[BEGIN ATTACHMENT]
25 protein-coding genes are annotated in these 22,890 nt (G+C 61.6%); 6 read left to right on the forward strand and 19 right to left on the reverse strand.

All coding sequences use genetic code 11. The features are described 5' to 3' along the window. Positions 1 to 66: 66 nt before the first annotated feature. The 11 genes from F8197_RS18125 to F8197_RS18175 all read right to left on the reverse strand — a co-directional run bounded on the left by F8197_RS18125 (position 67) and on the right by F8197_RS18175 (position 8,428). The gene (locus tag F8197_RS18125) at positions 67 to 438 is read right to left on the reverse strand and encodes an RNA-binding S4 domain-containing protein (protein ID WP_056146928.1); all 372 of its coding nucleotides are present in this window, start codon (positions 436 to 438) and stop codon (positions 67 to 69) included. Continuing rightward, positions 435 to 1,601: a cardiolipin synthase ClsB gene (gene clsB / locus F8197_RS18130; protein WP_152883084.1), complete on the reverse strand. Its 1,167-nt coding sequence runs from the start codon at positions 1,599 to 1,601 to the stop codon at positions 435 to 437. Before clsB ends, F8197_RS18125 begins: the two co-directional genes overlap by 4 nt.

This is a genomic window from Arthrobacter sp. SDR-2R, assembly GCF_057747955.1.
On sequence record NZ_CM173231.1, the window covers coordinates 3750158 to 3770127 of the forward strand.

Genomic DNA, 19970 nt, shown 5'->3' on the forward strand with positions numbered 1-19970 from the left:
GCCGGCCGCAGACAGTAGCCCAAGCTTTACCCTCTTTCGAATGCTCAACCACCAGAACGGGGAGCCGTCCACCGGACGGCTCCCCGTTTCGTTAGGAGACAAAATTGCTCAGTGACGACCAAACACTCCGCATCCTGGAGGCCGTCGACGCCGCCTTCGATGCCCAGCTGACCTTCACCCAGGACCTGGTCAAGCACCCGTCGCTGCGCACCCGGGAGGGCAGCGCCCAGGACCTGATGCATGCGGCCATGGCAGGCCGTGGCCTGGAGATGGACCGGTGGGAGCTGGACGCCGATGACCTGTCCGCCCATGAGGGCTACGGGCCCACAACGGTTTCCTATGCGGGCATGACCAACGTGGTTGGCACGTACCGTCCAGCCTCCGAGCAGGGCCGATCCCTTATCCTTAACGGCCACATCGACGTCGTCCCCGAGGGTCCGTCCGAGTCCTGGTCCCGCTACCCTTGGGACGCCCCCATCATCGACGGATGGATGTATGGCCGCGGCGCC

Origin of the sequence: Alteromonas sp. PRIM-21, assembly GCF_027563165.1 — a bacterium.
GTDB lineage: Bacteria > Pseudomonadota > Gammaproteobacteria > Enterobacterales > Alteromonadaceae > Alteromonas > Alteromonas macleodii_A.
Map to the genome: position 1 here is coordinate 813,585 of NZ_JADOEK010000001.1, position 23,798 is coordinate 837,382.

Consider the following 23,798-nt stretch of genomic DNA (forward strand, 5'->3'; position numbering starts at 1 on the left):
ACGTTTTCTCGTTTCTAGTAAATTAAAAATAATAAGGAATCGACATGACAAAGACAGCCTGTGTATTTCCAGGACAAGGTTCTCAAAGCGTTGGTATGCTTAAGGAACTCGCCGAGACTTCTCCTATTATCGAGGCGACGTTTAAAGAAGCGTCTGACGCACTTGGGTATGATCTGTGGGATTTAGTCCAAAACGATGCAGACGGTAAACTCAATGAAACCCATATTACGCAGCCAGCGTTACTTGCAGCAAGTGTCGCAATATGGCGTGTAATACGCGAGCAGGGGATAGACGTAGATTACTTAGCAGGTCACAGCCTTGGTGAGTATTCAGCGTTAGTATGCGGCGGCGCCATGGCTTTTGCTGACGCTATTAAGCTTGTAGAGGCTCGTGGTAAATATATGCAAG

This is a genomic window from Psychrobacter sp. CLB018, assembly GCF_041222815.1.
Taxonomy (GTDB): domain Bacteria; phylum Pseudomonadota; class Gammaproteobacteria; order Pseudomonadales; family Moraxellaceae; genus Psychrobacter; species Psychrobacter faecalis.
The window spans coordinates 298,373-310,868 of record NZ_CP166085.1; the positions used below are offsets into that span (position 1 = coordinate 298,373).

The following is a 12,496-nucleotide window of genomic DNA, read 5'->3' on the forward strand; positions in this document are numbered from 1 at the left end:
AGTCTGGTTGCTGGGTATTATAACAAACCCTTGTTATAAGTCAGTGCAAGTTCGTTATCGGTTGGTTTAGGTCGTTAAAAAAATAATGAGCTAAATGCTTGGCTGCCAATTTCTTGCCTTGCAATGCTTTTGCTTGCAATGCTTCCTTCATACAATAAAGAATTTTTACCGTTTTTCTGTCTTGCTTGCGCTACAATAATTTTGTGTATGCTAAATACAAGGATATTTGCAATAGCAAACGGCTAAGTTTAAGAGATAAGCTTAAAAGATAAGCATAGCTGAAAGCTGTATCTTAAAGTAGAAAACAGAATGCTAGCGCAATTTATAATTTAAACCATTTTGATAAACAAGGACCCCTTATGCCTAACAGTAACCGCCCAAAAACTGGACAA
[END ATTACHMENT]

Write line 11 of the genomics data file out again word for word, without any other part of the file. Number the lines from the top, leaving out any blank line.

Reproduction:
ACGTTTTCTCGTTTCTAGTAAATTAAAAATAATAAGGAATCGACATGACAAAGACAGCCTGTGTATTTCCAGGACAAGGTTCTCAAAGCGTTGGTATGCTTAAGGAACTCGCCGAGACTTCTCCTATTATCGAGGCGACGTTTAAAGAAGCGTCTGACGCACTTGGGTATGATCTGTGGGATTTAGTCCAAAACGATGCAGACGGTAAACTCAATGAAACCCATATTACGCAGCCAGCGTTACTTGCAGCAAGTGTCGCAATATGGCGTGTAATACGCGAGCAGGGGATAGACGTAGATTACTTAGCAGGTCACAGCCTTGGTGAGTATTCAGCGTTAGTATGCGGCGGCGCCATGGCTTTTGCTGACGCTATTAAGCTTGTAGAGGCTCGTGGTAAATATATGCAAG